The Exeter Bulletin — Fall 2012
The Noblest Character
Nurturing the Seeds of Goodness and Civility
By Principal Thomas E. Hassan ’56, ’66, ’70, ’06 (Hon.); P’11
I believe goodness is inextricably linked to civility. And as I outlined the Goodness priority for today’s Exeter, it was civility that I had in mind.
In fact, civility has long been seen as an important component to the character development of Exonians. In a 1911 issue of The Exeter Bulletin, H.D. Foster, class of 1881, remembers that the evening prior to the college entrance examinations, Principal Benjamin Abbot called the college-bound Exonians to take tea with him. Foster recalled that “after taking a very light supper” (Apparently this student had expected a more elaborate meal at the principal’s house...I’ll remember that.) the departing students were given this final advice: “Be particularly careful to treat all men with civility and politeness.”
I don’t know about the late 1800s, but it seems to me that those twin qualities—goodness and civility—are in rather short supply today.
For example, reality television programs often encourage rude and even cruel behavior on behalf of their performers to increase ratings. In fact in a recent study done by the Girl Scouts of America, 70 percent of girls participating believed that reality shows “make people think that it is OK to treat others badly,” and 80 percent of all girls in the study believe that reality TV shows “often pit girls against each other to make the shows more exciting.”
How can we fight this trend? Good habits start at home.This campus—its classrooms, dormitories and playing fields—and even the places we travel to as Exonians during breaks and over the summer are where the seeds of goodness and civility can be nurtured.
In recent months, I have been intrigued by the writings of Pier M. Forni, an award-winning professor at Johns Hopkins University, where he has taught for the past 20 years. In a recent article in The Chronicle of Higher Education, the writer describes Professor Forni’s moment of truth: “Pier Forni’s epiphany about civility came in the mid-1990s while he was delivering a lecture on The Divine Comedy. Gazing across the faces of his stu- dents at Johns Hopkins University, Mr. Forni realized that, far more than wanting them to know about Dante, he wanted them to be kind human beings. They might know every detail of the nine circles of Hell, but if they mis- treated an elderly woman on a bus, he told his students, he would be a failure as a teacher.”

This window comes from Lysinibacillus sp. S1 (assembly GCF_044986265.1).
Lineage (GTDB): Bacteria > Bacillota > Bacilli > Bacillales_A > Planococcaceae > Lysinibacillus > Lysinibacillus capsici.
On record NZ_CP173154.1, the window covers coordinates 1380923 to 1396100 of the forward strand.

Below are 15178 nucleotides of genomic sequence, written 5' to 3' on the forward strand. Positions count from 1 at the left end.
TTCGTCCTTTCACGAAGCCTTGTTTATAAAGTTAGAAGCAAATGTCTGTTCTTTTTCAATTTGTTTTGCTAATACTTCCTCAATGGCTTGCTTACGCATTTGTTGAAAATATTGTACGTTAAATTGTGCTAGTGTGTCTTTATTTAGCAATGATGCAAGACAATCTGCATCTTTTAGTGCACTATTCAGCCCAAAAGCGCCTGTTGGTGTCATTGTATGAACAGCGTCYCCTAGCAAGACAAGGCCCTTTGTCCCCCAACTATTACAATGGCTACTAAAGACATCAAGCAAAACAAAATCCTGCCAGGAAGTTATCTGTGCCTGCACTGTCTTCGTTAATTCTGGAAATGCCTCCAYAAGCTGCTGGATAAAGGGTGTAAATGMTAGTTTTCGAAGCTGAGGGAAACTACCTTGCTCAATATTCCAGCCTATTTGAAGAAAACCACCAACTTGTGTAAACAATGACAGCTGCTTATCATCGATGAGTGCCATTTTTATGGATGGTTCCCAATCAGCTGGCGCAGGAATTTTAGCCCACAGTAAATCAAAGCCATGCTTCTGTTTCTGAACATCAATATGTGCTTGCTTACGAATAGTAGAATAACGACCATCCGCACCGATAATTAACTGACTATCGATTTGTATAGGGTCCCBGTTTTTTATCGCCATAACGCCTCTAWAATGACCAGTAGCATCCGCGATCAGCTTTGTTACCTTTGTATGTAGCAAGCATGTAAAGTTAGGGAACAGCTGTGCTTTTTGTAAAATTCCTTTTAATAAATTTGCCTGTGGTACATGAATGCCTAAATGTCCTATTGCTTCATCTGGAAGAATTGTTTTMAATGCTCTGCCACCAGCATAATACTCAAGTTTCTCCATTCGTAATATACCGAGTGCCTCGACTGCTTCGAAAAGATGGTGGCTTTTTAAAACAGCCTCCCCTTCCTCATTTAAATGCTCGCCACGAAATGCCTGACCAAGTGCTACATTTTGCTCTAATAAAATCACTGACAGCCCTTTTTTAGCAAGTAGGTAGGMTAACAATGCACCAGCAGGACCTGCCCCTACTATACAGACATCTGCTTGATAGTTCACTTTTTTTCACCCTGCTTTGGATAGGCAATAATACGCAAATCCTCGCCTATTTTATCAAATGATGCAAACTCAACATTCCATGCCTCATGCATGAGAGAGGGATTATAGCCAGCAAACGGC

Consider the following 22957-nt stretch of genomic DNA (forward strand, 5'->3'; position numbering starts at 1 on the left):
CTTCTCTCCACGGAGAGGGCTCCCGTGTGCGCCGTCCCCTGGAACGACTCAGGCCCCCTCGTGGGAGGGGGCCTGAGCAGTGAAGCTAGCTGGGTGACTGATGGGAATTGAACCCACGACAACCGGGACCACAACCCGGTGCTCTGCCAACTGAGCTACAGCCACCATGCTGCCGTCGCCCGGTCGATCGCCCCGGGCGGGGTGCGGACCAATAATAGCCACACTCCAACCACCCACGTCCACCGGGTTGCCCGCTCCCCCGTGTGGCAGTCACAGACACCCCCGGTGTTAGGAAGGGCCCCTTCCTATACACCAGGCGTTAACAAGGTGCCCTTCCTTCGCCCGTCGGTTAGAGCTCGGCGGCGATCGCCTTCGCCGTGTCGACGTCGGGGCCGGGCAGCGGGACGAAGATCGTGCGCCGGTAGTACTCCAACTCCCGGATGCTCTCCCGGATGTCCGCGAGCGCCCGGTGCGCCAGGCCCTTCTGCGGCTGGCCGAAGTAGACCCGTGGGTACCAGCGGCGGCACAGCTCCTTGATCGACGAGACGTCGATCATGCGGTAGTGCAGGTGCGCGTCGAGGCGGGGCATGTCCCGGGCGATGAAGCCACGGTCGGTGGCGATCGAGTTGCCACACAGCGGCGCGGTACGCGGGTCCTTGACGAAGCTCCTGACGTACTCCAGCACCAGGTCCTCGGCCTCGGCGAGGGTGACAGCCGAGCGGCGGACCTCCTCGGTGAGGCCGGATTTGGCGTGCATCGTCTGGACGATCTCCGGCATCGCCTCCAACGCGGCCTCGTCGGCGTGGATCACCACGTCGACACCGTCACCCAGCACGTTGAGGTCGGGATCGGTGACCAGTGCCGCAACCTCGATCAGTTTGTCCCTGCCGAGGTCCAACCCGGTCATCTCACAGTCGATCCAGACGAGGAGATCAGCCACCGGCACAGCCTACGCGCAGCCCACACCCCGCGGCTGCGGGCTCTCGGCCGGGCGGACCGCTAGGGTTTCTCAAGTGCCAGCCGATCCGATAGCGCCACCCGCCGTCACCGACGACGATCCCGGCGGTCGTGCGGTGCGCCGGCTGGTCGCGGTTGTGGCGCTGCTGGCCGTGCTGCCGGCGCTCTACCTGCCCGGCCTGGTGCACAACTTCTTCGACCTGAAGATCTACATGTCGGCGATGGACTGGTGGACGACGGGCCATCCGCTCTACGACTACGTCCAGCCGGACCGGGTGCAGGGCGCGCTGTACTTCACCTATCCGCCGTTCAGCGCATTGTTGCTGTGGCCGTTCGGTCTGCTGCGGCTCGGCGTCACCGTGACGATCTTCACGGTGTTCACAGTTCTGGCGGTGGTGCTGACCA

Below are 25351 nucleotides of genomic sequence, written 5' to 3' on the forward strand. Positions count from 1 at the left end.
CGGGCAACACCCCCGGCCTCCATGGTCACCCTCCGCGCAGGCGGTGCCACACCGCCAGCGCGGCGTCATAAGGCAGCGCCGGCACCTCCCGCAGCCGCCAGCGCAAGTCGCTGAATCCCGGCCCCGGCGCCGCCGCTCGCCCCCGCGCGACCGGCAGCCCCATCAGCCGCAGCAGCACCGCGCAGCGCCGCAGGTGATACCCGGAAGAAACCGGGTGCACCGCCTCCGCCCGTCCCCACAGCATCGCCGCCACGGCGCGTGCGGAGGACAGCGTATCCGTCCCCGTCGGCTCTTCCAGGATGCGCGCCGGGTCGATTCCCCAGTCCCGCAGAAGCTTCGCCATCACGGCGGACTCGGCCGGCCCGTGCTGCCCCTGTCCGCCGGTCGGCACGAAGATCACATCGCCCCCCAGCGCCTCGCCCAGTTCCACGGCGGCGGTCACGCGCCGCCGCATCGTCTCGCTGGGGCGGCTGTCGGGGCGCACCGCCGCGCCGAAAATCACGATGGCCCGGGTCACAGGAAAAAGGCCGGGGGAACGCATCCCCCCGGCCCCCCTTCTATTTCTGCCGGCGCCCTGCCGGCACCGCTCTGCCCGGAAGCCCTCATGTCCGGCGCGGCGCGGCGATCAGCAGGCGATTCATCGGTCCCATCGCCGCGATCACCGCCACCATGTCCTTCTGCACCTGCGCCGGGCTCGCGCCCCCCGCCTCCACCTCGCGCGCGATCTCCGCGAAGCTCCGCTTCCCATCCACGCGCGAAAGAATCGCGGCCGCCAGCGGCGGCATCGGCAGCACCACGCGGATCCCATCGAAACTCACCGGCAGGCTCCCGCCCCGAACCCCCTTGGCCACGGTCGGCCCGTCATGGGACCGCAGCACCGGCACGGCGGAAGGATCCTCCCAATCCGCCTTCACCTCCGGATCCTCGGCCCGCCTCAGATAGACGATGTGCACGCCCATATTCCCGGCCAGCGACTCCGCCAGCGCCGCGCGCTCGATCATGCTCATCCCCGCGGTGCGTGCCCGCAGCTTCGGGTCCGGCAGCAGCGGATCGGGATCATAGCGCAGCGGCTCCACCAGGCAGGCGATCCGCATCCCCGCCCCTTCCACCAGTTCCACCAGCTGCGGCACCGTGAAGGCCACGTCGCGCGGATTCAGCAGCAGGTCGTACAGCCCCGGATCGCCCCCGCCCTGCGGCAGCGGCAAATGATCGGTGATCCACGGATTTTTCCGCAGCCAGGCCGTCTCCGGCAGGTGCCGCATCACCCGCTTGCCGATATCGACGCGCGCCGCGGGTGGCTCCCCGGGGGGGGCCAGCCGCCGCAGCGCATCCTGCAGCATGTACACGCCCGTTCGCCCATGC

Thus, in 1997 Dr. Forni co-founded the Johns Hopkins Civility Project, which is dedicated to assessing the significance of civility, manners and politeness in contemporary society. Dr. Forni now directs The Civility Initiative at Johns Hopkins, and he makes a strong point by saying he thinks it’s essential “to know about civility, not as a philosophical abstraction, but as a code of decency to be applied in everyday life.”
He goes on to say, “Civility means a great deal more than just being nice to one another. It is complex and encompasses learning how to connect successfully and live well with others, developing thoughtfulness, and fostering effective self-expression and communication. Civility includes courtesy, politeness, mutual respect, fairness, [and] good manners....”
However, Professor Forni isn’t advocating a blind acceptance of the philosophies, ideas or perceived truths of others. He emphasizes that respecting others’ opinions doesn’t mean being untrue to your own. He points out that many people mistakenly believe that civility implies agreement. “Actually, it’s pretty uncivil to be dishonest,” he says. “Academics, in fact, are obliged to speak up when their views differ.”
Many of the attributes of civility described by Professor Forni are essential to be successful here at the Academy around our Harkness tables.We are exposed daily to models of civil discourse.We are fortunate to live and learn at a school that places the highest value on informed discussion and respects an individual for a well-informed and well-stated point of view.As one alum has said, an agreeable “me too” is not an acceptable or respected response in a discussion. Nor is the overly aggressive attitude of a so-called Harkness warrior.
Around a Harkness table or in a meeting at Exeter, people can disagree and discuss, confront and resolve matters in a constructive manner while remaining respectful of each other. Criticism is important, but it’s the delivery of it, without a dismissive or condescending tone, that is key.
So as we begin this school year, the 232nd year in the life of this Academy, I am asking all of us today, and going forward, to consciously and vigorously apply our Harkness model of civility and goodness to our lives at Exeter and beyond.And I ask that you, your peers and instructors talk openly about what these traits mean in your lives and in the interactions you have throughout this year and the years ahead.
In the end, each one of us will have to find our own set of actions, our own path to goodness and civility. And as we do, we will heed John Phillips’ notion to “form the noblest character, and lay the surest foundation of usefulness to mankind.”